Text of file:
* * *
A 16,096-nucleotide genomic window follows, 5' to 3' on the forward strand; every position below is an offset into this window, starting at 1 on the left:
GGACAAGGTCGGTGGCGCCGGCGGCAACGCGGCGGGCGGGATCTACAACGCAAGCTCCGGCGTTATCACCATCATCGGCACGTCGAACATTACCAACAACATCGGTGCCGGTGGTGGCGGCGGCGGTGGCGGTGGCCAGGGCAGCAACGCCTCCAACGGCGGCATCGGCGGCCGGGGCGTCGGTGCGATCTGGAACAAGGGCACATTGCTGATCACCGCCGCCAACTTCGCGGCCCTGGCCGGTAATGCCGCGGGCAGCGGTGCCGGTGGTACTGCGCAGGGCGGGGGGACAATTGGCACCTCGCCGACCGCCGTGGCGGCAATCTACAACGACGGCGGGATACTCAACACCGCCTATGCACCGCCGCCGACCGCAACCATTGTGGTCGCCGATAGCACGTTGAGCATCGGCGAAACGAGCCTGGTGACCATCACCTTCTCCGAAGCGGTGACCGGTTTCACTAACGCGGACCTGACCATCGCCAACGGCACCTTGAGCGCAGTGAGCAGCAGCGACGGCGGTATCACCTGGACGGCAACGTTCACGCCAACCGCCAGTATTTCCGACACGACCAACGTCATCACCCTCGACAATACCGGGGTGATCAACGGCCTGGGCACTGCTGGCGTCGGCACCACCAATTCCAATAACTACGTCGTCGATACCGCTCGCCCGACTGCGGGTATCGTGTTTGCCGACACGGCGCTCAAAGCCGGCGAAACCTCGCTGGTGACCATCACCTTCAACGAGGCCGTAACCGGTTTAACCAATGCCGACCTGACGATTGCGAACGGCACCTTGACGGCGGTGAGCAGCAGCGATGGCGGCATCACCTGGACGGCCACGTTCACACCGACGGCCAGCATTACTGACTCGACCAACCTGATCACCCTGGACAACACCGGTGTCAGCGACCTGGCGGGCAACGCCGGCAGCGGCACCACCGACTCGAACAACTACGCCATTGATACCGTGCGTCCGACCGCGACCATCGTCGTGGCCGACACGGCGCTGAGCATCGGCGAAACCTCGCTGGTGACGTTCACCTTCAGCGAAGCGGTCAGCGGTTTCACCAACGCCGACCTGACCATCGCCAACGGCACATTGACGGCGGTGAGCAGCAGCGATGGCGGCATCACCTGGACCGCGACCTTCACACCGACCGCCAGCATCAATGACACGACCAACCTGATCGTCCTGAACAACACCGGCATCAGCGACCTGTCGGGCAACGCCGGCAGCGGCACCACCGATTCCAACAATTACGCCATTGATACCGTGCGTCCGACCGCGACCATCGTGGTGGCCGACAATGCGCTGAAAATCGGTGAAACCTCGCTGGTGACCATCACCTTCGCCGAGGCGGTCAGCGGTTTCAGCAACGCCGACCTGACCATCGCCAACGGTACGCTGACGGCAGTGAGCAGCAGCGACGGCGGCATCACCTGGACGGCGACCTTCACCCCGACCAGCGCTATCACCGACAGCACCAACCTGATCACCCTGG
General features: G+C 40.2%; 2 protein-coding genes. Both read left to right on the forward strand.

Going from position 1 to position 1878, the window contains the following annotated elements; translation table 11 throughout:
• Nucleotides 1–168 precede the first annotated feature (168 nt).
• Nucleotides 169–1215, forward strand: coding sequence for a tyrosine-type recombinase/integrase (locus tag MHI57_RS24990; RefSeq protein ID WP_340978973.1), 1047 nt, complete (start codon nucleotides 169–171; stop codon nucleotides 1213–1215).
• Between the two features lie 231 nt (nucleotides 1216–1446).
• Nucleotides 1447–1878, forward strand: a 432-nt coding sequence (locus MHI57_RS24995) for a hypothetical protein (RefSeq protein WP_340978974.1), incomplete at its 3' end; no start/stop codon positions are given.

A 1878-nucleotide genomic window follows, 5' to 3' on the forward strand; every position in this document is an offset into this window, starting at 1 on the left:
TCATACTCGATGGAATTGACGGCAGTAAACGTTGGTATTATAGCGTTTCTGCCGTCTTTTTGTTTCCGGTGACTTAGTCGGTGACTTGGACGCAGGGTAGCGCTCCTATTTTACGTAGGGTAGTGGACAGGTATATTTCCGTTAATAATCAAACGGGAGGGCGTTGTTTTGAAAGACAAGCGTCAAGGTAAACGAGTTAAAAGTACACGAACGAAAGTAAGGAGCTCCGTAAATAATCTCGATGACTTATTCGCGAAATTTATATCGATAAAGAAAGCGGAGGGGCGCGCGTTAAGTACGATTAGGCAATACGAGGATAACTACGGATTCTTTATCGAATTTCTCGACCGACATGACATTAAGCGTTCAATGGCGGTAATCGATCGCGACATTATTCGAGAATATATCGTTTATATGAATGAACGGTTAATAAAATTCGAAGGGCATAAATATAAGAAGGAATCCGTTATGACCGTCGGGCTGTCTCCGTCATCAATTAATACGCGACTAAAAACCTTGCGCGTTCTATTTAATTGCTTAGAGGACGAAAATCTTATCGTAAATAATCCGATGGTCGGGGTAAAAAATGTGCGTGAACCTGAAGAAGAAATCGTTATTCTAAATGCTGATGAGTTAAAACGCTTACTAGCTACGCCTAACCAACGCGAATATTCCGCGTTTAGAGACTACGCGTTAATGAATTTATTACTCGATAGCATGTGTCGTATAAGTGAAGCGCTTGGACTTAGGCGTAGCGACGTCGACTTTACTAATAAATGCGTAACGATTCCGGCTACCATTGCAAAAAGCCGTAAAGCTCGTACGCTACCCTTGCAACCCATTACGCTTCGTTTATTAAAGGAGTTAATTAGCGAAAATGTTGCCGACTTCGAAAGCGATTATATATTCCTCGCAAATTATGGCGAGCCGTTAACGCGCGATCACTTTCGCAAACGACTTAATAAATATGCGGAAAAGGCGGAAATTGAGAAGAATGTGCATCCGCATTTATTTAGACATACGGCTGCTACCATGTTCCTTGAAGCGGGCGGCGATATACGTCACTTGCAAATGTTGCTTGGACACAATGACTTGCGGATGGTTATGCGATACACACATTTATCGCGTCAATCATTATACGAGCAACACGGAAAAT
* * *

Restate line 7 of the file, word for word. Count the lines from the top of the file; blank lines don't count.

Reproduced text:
• Between the two features lie 231 nt (nucleotides 1216–1446).